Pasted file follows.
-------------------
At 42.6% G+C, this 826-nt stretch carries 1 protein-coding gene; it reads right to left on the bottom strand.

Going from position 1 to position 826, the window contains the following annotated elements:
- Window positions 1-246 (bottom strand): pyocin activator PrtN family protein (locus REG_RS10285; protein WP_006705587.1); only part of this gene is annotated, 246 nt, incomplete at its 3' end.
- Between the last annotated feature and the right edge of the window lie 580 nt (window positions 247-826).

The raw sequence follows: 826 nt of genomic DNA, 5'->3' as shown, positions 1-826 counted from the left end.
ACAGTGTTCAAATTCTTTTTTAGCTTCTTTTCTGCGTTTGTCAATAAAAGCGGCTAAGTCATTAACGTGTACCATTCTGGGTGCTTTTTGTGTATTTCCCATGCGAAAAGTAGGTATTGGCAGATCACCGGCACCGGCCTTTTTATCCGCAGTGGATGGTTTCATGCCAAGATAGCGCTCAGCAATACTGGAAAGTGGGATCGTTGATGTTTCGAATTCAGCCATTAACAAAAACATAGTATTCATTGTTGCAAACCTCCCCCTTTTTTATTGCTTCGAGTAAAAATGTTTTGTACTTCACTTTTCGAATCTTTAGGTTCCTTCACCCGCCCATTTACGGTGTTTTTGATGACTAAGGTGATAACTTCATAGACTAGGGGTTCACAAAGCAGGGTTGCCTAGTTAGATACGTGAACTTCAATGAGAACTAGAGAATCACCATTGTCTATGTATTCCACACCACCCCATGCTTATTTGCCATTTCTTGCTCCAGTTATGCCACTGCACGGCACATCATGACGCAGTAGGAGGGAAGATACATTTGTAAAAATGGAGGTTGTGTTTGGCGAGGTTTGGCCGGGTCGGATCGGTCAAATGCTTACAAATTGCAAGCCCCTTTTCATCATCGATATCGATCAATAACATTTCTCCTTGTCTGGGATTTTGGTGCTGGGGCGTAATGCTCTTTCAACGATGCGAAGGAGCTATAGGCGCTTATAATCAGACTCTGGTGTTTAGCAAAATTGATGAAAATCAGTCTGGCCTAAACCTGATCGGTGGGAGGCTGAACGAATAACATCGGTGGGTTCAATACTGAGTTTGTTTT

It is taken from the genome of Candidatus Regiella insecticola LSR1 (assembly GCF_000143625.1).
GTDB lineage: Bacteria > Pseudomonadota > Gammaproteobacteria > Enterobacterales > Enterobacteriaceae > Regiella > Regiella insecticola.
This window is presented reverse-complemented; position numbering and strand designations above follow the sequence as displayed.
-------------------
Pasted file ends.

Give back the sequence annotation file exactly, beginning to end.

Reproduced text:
At 42.6% G+C, this 826-nt stretch carries 1 protein-coding gene; it reads right to left on the bottom strand.

Going from position 1 to position 826, the window contains the following annotated elements:
- Window positions 1-246 (bottom strand): pyocin activator PrtN family protein (locus REG_RS10285; protein WP_006705587.1); only part of this gene is annotated, 246 nt, incomplete at its 3' end.
- Between the last annotated feature and the right edge of the window lie 580 nt (window positions 247-826).

The raw sequence follows: 826 nt of genomic DNA, 5'->3' as shown, positions 1-826 counted from the left end.
ACAGTGTTCAAATTCTTTTTTAGCTTCTTTTCTGCGTTTGTCAATAAAAGCGGCTAAGTCATTAACGTGTACCATTCTGGGTGCTTTTTGTGTATTTCCCATGCGAAAAGTAGGTATTGGCAGATCACCGGCACCGGCCTTTTTATCCGCAGTGGATGGTTTCATGCCAAGATAGCGCTCAGCAATACTGGAAAGTGGGATCGTTGATGTTTCGAATTCAGCCATTAACAAAAACATAGTATTCATTGTTGCAAACCTCCCCCTTTTTTATTGCTTCGAGTAAAAATGTTTTGTACTTCACTTTTCGAATCTTTAGGTTCCTTCACCCGCCCATTTACGGTGTTTTTGATGACTAAGGTGATAACTTCATAGACTAGGGGTTCACAAAGCAGGGTTGCCTAGTTAGATACGTGAACTTCAATGAGAACTAGAGAATCACCATTGTCTATGTATTCCACACCACCCCATGCTTATTTGCCATTTCTTGCTCCAGTTATGCCACTGCACGGCACATCATGACGCAGTAGGAGGGAAGATACATTTGTAAAAATGGAGGTTGTGTTTGGCGAGGTTTGGCCGGGTCGGATCGGTCAAATGCTTACAAATTGCAAGCCCCTTTTCATCATCGATATCGATCAATAACATTTCTCCTTGTCTGGGATTTTGGTGCTGGGGCGTAATGCTCTTTCAACGATGCGAAGGAGCTATAGGCGCTTATAATCAGACTCTGGTGTTTAGCAAAATTGATGAAAATCAGTCTGGCCTAAACCTGATCGGTGGGAGGCTGAACGAATAACATCGGTGGGTTCAATACTGAGTTTGTTTT

It is taken from the genome of Candidatus Regiella insecticola LSR1 (assembly GCF_000143625.1).
GTDB lineage: Bacteria > Pseudomonadota > Gammaproteobacteria > Enterobacterales > Enterobacteriaceae > Regiella > Regiella insecticola.
This window is presented reverse-complemented; position numbering and strand designations above follow the sequence as displayed.